Regulator to award licences in July


The National Telecom Commission (NTC) – the national telecom regulator – will allow all new and incumbent telecom operators to request new licences in July.

NTC member Sudharma Yoonaidharma, speaking yesterday at a forum for telecom analysts held at the Stock Exchange of Thailand, said all operators would be able to request licences in the middle of the year.

Earlier the NTC had planned to award licences only to TOT Corp Plc and CAT Telecom Co in this time scale.

The NTC is expected to finish

drafting licensing regulations before July.

Telecom analysts hosted the forum to learn more about the direction the NTC plans to take the industry in its reforms.

Another NTC member on the panel, Prasit Prapinmongkolkarn, said the NTC was also expected to announce regulations concerning an interconnection charge within the next six months, and that it would take about one year to fully implement the charge.

The charge, which is part of the market liberalisation, stipulates that all telecom operators must share call revenues proportionately when calls are routed between networks.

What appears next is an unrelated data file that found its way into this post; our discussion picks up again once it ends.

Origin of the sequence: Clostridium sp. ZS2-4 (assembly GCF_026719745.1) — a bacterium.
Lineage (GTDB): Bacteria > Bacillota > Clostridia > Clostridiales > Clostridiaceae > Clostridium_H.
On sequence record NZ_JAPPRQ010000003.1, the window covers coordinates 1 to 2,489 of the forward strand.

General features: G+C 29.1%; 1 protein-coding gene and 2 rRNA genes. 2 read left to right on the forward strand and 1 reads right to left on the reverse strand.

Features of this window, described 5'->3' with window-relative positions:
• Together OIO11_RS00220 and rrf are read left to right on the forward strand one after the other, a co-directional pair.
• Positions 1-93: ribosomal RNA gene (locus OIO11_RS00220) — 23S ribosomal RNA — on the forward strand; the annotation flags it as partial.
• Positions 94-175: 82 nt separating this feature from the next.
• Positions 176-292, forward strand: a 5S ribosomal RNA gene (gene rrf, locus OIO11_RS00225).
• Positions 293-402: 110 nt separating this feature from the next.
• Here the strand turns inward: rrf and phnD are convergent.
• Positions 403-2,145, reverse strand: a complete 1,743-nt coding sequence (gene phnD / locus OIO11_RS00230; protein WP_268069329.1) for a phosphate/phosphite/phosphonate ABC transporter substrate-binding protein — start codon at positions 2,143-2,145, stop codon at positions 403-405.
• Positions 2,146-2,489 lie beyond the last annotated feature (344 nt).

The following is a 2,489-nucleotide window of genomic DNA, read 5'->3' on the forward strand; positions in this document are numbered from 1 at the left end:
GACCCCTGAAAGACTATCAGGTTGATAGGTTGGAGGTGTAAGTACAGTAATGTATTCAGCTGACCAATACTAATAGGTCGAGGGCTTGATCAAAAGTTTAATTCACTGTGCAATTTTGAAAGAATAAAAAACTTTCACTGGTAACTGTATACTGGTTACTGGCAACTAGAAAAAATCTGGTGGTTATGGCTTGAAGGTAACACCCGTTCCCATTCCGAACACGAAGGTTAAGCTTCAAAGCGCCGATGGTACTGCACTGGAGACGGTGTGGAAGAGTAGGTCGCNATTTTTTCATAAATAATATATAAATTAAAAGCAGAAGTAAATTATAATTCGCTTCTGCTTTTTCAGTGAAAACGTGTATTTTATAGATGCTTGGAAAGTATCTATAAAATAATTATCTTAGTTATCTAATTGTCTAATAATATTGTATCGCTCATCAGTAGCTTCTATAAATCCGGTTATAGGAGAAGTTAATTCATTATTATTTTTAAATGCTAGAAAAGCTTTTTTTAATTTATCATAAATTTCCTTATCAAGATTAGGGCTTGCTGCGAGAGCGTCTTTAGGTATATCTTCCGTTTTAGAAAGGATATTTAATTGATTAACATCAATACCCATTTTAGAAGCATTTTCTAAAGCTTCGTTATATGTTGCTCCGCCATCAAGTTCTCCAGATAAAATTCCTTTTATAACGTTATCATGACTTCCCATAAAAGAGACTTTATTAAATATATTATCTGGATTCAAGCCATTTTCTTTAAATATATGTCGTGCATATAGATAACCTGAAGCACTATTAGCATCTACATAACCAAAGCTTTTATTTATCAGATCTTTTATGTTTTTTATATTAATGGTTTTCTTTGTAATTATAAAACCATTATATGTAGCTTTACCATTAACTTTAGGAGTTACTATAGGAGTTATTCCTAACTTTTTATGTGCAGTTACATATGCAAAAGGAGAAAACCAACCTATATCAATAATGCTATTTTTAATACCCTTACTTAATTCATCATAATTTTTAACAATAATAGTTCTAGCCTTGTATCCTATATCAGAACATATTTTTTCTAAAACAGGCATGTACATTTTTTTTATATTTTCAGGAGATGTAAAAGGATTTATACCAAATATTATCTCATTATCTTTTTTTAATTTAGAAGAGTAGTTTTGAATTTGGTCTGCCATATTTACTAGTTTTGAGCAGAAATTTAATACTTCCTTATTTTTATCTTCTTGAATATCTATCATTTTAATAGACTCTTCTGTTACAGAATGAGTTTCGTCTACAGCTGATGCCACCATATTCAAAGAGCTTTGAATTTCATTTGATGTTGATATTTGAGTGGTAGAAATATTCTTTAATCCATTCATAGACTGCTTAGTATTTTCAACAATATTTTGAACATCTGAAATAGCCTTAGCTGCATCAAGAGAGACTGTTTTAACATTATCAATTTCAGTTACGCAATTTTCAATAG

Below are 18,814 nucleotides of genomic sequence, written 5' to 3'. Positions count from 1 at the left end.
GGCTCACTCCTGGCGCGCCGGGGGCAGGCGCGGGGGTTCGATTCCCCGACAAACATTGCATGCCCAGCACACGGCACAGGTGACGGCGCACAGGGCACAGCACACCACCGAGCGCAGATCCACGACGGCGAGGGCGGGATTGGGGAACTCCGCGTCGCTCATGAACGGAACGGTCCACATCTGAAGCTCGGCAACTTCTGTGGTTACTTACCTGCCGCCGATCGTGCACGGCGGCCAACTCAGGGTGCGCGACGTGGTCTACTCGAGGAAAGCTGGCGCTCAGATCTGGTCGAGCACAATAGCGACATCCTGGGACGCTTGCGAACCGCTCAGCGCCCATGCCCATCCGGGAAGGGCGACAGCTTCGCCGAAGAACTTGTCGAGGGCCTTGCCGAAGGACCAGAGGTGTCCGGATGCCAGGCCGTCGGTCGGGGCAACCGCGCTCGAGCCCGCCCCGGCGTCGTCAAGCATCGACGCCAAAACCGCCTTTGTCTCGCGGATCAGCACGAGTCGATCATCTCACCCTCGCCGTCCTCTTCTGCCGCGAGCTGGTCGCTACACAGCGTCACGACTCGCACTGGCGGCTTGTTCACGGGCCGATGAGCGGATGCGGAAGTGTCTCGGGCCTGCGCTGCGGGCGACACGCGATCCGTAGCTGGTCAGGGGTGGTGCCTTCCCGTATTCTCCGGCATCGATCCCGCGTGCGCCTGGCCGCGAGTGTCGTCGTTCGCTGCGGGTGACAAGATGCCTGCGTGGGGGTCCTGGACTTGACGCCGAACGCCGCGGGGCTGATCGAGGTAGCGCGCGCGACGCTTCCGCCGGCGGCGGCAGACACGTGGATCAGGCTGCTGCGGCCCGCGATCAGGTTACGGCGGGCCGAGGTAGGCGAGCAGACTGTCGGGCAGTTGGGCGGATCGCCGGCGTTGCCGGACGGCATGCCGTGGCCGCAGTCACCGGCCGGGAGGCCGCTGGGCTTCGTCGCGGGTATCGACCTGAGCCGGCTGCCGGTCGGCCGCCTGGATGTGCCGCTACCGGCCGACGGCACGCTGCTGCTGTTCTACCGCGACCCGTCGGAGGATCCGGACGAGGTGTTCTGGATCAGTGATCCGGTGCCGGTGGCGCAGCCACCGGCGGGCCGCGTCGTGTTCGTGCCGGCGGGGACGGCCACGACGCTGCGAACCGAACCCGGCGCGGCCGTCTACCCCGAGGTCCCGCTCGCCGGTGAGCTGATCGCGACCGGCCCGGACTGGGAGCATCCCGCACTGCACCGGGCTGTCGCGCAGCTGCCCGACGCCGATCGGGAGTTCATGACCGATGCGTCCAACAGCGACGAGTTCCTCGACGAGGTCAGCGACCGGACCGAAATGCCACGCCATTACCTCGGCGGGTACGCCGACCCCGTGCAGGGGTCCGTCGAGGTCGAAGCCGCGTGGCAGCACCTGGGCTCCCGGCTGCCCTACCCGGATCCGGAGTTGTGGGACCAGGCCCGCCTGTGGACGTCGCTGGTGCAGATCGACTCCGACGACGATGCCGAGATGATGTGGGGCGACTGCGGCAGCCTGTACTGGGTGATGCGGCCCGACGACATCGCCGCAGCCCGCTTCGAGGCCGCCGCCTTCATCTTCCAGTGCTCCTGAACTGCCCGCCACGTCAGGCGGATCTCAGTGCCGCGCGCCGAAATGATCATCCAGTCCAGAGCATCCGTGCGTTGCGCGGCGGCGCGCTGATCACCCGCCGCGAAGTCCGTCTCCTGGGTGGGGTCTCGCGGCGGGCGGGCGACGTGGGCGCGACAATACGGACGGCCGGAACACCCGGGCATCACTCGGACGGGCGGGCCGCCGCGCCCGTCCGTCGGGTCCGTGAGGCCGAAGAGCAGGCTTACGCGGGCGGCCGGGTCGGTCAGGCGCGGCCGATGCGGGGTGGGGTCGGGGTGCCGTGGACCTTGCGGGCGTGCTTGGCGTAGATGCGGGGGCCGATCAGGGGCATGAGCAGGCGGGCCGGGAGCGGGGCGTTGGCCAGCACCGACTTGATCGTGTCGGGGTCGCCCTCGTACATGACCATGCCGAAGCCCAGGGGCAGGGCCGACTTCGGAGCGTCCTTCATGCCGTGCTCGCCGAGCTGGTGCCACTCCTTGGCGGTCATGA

CAT’s mobile-phone concessionaires have waited for the interconnection charge to replace the existing access charge, which requires them to pay TOT a monthly charge for accessing the other networks through TOT’s system.

Market leader Advanced Info Service Plc is exempted from the access charge because it is TOT’s concessionaire.

Sudharma added that the difficulty in implementing the interconnection charge was determining what charge is fair for all parties.

He said that if there is a problem arising from the awarding of new licences before the interconnection charge is completely implemented, telecom operators must join together to solve the problem step by step.

A telecom industry observer said that the granting of licences to other telecom operators was likely to hurt TOT and CAT.

“The private telecom operators already announced that if they get the new licences, they’ll migrate customers from existing concession contracts to new licences in order to avoid paying huge concession fees as they do today to state concession holders like TOT or CAT,” he added.

Many telecom analysts in the forum said that from listening to the NTC, they had the impression that only a few steps had been made towards market reform, mainly the introduction of the interconnection charge.

“The NTC has yet to give clear answers to us, including how many telecom licences it will award and how it will award the 3G [third generation] licence,” said one analyst.

The world’s much-vaunted 3G technology enables handsets to offer smooth broadband cellular services such as video streaming. In some countries, 3G licences have been awarded via auction.

“Another question is whether the NTC will seize back some frequencies of some telecom operators, which currently own many frequencies,” said another analyst.

Published on March 01, 2005

Usanee Mongkolporn

The Nation

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